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Court rules Obama's recess picks are illegal

Decision may halt work at the consumer protection agency and labor relations board.

January 25, 2013|By David G. Savage and Jim Puzzanghera, Los Angeles Times

In recent decades, presidents faced with partisan gridlock on Capitol Hill have increasingly used short-term recess appointments to get around stalling by the Senate.

President Reagan made 243 recess appointments during his time in the White House, President Clinton made 140, and President George W. Bush, 171, according to Senate historian Donald Ritchie. Obama made 32 such appointments in his first term.

In Obama's first term, Senate Minority Leader Mitch McConnell (R-Ky.) used the filibuster threat to block votes on many Obama nominees, including those to the NLRB. McConnell joined the lawsuit against Obama's appointments.

The decision came a day after Senate Majority Leader Harry Reid (D-Nev.) announced he had stepped back from proposals to sharply limit the use of the filibuster.

Despite minor changes in the Senate procedures, the GOP minority still will be able to block final votes on Obama's nominees, including to the appeals court that handed down Friday's ruling. Obama has been unable to appoint a single judge to the 11-member appeals court because Republicans have blocked votes on his nominees.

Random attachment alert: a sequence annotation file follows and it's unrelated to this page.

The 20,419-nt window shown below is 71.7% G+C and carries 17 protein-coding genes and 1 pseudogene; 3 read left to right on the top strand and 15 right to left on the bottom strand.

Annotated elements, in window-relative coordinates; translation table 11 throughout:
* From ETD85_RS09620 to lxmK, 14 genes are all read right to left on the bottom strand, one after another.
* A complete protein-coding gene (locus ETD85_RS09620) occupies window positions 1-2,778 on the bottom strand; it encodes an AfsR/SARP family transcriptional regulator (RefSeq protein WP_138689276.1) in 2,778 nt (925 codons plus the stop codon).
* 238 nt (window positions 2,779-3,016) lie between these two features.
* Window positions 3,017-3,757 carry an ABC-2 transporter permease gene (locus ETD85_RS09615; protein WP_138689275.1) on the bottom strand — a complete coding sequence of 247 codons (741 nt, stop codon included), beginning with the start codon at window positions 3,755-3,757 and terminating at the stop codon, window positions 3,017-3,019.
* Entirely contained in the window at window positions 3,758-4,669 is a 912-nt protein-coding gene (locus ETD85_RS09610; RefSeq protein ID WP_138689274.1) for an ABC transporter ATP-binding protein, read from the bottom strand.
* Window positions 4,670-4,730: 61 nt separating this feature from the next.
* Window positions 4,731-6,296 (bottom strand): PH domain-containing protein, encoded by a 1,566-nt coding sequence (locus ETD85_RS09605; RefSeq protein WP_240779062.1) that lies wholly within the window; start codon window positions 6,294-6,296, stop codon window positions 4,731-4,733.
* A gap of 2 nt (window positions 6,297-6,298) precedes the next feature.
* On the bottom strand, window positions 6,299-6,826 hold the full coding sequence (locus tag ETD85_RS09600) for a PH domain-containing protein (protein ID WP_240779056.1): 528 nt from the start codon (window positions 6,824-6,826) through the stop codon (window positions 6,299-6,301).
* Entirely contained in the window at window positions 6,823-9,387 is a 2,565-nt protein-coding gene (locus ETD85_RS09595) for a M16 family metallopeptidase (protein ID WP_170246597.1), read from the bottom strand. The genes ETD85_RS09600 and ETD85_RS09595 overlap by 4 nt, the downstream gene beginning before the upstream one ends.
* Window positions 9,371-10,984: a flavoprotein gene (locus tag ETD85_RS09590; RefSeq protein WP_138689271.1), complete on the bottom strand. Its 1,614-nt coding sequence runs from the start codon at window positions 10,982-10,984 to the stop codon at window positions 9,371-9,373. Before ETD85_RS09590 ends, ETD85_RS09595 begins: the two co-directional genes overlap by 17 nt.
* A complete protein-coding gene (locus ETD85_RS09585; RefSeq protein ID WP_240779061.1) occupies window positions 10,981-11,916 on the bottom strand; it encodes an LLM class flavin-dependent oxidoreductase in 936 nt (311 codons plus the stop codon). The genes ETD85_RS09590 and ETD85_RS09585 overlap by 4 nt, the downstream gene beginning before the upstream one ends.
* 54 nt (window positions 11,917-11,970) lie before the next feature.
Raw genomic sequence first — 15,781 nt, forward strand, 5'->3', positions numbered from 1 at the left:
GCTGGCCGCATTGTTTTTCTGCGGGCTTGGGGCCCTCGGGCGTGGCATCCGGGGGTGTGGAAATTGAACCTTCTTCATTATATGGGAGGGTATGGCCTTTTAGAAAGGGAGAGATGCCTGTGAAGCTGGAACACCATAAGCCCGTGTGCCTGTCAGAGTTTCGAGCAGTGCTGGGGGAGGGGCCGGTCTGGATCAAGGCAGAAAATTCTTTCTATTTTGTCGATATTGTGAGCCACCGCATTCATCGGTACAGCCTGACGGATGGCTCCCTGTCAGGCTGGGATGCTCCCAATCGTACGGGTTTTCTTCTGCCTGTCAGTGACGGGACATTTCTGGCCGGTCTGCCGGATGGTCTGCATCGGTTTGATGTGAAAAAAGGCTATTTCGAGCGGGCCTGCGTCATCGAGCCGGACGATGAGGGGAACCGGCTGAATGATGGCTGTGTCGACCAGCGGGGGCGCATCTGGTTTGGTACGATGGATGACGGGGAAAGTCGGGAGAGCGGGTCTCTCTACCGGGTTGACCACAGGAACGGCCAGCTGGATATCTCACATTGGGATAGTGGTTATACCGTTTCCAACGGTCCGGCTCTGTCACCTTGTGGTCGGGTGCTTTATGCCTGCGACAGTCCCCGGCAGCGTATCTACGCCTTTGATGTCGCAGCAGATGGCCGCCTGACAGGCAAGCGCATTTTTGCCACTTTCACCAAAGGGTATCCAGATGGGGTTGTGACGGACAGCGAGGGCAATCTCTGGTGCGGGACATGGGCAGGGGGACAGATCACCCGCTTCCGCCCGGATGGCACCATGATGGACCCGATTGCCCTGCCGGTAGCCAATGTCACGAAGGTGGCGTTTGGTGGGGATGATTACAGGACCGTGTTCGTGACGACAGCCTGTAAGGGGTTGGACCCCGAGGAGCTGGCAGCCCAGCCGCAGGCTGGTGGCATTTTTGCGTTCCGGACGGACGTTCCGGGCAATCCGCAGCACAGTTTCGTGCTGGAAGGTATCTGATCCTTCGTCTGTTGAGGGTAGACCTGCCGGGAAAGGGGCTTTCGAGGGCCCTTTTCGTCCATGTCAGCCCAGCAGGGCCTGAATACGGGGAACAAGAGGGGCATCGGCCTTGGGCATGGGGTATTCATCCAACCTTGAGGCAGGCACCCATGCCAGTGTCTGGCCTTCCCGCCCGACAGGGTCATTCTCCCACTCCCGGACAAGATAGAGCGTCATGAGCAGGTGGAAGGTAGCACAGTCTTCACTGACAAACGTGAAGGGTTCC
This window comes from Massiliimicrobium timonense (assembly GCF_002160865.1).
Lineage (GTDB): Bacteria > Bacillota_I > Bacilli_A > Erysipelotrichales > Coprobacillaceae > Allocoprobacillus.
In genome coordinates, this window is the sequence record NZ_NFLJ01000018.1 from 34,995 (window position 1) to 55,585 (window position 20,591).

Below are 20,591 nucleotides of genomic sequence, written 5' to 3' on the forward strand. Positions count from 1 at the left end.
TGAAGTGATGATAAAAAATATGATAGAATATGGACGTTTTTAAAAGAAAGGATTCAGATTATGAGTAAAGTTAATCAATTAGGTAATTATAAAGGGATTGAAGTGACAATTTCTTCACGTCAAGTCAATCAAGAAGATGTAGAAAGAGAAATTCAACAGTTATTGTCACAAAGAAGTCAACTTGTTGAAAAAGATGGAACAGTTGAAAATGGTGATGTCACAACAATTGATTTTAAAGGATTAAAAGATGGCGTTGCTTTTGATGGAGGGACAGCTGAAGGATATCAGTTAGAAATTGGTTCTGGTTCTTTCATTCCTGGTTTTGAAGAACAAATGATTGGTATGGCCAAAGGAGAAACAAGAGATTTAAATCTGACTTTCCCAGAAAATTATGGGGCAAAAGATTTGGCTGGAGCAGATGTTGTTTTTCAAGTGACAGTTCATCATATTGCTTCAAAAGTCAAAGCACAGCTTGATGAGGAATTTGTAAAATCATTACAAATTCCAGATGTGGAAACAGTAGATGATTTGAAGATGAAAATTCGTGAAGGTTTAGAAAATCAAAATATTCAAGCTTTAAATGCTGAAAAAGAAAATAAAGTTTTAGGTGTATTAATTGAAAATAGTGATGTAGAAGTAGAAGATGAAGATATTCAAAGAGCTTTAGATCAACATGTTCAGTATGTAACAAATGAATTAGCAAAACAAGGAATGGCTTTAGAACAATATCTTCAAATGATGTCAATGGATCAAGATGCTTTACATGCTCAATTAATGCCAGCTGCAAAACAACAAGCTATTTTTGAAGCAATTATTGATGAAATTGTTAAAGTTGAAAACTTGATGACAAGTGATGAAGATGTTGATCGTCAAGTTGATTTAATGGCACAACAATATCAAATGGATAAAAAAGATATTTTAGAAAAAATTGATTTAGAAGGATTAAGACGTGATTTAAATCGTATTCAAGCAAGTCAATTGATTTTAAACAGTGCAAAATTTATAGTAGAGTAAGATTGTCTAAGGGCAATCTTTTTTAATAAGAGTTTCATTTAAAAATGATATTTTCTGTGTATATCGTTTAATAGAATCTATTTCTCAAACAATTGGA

The legal dispute turned on two passages in the Constitution. One says the president "shall nominate and, by and with the advice and consent of the Senate, shall appoint … all other officers of the United States." The other says, "The president shall have the power to fill up all vacancies that may happen during a recess of the Senate."

Since 1921, the Justice Department has said that a recess should be defined in "practical" terms. This allowed the president to make recess appointments when Congress was not in session for a few weeks.

Judge Sentelle focused on the original words and meaning of the Constitution and decided a "recess" referred only to the time when Congress has completed its work for the year and adjourned.

"An interpretation of 'the recess' that permits the president to decide when the Senate is in recess would demolish the checks and balances inherent in the advice-and-consent requirement.... This cannot be the law," said Sentelle, an appointee of Reagan.

He was joined by Judges Karen Henderson , an appointee of President George H.W. Bush, and Thomas Griffith, an appointee of George W. Bush.

Under the ruling, the NLRB does not have a quorum of three members and cannot decide enforcement actions.

Cordray's appointment is being challenged in U.S. District Court in Washington, D.C., by State National Bank of Big Spring, Texas; the Competitive Enterprise Institute; and the 60 Plus Assn., a free-market and seniors advocacy group.

david.savage@latimes.com

jim.puzzanghera@latimes.com

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